Now to be honest your ftp helper on side A should allow for this and send the traffic in to your client.  No matter what the source port is.

    All you really should have to do is setup site B to forward 21 to your server - you could lock this down so only site A IP is allowed.

    When your server comes back to site A -- your ftp helper should allow the connection back in.  I don't have any problems using active pfsense from behind a nat.  Now if you lock down B to only allow specific ports outbound you might have issues?  What are your lan rules on site B?  Do you allow all outbound ports?  Even if you do not, just allow all outbound ports to site A IP from source of your ftp server private IP on your lan rules and you should be good.

    What version of pfsense are you using btw.  I know I have no problems with active connections to ftp server from my clients - I am using 2.1 version of pfsense.  Let me make a test connection to show you.

    edit:  So here is active connection to server on the public internet from client behind nat

    Status: Resolving address of snipped.net
    Status: Connecting to 173.xx.xx.xx:21...
    Status: Connection established, waiting for welcome message...
    Response: 220 snipped FTP Server
    Command: USER johnpoz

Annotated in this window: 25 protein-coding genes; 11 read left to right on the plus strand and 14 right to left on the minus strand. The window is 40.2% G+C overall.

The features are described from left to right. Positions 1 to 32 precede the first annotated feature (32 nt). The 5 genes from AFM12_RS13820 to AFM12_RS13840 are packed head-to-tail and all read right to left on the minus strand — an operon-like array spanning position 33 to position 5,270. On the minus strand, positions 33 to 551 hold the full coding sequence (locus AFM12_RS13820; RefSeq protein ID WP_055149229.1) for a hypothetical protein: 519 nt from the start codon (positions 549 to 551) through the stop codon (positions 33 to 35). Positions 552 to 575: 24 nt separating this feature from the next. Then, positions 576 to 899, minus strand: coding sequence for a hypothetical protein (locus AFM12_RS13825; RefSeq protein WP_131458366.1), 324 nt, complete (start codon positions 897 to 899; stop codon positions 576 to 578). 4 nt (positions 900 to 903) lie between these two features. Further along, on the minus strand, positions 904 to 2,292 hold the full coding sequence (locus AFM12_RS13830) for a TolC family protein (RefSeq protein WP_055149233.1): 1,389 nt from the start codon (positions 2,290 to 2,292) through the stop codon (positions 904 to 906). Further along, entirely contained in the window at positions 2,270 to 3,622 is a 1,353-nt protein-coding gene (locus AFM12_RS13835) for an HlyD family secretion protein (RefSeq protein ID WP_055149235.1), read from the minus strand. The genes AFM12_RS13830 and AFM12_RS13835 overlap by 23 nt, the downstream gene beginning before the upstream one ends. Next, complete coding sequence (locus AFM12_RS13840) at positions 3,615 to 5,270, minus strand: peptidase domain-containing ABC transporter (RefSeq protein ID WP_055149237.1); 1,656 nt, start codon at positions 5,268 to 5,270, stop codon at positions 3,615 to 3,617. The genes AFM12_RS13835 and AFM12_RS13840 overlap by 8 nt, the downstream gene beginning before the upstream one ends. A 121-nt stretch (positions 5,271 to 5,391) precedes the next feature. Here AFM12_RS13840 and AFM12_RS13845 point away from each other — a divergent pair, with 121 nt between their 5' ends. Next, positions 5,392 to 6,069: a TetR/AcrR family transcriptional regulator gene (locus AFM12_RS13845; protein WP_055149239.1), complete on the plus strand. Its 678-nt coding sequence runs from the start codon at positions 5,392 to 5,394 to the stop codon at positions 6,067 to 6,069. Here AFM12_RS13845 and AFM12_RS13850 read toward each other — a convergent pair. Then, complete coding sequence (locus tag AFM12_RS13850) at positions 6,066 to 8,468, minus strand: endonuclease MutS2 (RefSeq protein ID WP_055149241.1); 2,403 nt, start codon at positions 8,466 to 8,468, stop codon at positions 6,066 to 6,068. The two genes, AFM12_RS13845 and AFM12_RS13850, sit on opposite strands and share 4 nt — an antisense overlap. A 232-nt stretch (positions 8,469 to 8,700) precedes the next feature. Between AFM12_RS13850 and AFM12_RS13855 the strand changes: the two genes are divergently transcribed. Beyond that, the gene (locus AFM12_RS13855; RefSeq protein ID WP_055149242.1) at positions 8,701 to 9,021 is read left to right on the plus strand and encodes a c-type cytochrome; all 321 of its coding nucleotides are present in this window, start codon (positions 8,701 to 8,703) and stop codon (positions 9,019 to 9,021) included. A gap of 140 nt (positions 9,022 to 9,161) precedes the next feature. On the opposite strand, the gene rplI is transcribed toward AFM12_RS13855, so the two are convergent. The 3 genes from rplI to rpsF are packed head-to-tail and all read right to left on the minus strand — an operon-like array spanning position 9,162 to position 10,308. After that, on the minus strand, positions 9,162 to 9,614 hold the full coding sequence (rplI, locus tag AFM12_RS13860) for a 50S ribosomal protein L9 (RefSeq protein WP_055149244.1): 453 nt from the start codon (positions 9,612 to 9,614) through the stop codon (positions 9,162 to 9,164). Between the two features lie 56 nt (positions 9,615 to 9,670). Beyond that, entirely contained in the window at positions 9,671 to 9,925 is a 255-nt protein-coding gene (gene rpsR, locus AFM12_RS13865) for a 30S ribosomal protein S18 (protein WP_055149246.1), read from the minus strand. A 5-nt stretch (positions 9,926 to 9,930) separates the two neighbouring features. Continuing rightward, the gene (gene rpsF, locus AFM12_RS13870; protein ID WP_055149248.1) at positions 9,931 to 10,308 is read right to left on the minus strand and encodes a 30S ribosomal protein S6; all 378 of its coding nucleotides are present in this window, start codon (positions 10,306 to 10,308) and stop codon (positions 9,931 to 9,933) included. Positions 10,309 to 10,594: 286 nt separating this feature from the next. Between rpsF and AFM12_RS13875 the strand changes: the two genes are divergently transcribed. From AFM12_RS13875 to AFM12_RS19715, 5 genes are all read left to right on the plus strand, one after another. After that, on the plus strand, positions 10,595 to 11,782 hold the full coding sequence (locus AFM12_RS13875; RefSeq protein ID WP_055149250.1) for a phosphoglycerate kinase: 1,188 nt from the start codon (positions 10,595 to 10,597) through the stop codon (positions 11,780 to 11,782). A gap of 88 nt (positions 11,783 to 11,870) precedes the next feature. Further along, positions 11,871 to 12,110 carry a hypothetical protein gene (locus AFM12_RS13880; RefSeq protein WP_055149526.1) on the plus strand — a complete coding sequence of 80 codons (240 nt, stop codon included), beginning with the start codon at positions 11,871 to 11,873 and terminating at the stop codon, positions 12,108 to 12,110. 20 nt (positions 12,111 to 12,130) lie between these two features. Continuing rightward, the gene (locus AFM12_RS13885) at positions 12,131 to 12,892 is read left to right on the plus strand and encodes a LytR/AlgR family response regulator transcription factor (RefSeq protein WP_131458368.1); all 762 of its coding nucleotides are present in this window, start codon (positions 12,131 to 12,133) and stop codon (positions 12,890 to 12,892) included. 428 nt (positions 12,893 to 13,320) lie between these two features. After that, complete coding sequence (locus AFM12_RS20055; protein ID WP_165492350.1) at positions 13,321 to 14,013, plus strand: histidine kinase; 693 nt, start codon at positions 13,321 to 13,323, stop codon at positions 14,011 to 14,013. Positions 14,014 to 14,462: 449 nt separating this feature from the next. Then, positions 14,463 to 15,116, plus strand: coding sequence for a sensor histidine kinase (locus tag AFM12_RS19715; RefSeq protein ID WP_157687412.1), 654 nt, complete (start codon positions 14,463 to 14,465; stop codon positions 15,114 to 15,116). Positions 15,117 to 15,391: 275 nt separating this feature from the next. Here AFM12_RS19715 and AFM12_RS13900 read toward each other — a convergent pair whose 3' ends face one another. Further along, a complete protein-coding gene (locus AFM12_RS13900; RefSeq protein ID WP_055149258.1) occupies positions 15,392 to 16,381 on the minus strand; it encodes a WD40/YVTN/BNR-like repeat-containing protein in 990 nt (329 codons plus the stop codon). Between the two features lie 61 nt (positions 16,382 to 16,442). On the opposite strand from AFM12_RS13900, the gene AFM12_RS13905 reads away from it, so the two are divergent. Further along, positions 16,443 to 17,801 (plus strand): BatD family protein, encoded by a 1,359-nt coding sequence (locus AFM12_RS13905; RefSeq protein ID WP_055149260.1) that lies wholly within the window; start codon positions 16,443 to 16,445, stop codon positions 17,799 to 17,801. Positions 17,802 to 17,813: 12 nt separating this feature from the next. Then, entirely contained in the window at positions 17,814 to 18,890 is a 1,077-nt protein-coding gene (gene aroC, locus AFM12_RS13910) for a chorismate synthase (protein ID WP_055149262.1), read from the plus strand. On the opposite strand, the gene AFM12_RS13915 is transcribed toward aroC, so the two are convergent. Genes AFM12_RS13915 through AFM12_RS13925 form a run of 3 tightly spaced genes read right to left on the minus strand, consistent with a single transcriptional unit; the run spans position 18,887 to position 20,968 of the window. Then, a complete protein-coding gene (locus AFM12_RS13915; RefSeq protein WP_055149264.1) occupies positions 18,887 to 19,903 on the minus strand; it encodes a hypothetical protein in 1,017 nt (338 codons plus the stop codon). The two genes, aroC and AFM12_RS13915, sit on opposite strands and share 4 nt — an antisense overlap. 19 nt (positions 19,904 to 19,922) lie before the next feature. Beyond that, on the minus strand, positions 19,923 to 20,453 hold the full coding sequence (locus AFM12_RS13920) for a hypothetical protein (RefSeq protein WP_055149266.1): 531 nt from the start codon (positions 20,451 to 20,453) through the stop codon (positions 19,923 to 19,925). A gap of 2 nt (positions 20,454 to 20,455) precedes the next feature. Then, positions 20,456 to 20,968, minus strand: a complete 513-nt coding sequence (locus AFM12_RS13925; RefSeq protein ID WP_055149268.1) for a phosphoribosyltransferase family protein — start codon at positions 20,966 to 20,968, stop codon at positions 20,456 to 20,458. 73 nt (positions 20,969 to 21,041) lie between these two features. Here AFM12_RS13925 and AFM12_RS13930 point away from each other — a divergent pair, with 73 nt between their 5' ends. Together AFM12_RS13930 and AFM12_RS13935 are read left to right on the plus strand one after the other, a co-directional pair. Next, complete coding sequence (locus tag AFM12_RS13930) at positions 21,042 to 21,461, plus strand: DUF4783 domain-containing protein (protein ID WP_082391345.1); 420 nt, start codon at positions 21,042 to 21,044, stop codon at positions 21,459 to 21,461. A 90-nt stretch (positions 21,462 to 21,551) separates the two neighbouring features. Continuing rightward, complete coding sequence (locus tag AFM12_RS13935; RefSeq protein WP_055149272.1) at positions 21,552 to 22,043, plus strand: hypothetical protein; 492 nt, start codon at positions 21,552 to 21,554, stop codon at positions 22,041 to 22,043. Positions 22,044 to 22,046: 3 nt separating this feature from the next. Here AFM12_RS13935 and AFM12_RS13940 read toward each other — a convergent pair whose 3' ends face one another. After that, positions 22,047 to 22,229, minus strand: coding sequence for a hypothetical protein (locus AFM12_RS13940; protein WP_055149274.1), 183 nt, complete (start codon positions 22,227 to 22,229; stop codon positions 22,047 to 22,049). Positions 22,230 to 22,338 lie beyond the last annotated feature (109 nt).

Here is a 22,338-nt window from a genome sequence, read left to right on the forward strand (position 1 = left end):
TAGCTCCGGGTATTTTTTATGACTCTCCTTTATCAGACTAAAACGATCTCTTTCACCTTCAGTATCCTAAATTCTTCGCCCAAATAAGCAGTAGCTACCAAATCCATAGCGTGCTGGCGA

Response: 331 Password required for johnpoz
    Command: PASS **********
    Response: 230 User johnpoz logged in
    Command: SYST
    Response: 215 UNIX Type: L8
    Command: FEAT
    Response: 211-Features:
    Response: MDTM
    snipped for brevity
    Response: REST STREAM
    Response: SIZE
    Response: 211 End
    Command: OPTS UTF8 ON
    Response: 200 UTF8 set to on
    Status: Connected
    Status: Retrieving directory listing...
    Command: PWD
    Response: 257 "/" is the current directory
    Command: TYPE I
    Response: 200 Type set to I
    Command: PORT 192,168,1,100,98,136
    Response: 200 PORT command successful
    Command: MLSD
    Response: 150 Opening ASCII mode data connection for MLSD
    Response: 226 Transfer complete
    Status: Directory listing successful

    So you see there where client sent its Private IP of 192.168.1.100 on port (256x98+136 = 25224)

    And pfsense helper changed that IP to my public one, and allowed the connection back into my client.  Unless your blocking outbound connections on your side B.  You should have no issues.  And only rule you should need is forward 21 on side B, and allow the ports outbound on your Side A

    So I just looked in my states after doing a few refreshes, so the PORT command changes every time you make a data connection.

    192.168.1.100:25238 <- 24.13.xx.xx:25238 <- 173.xx.xx.xx:20

    Notice how the public port is same as private port - that is doing a static nat.  That is not always the case in a napt nat setup you could have something like this in the state

    192.168.1.100:2283 <- 24.13.xx.xx:25238 <- 173.xx.xx.xx:20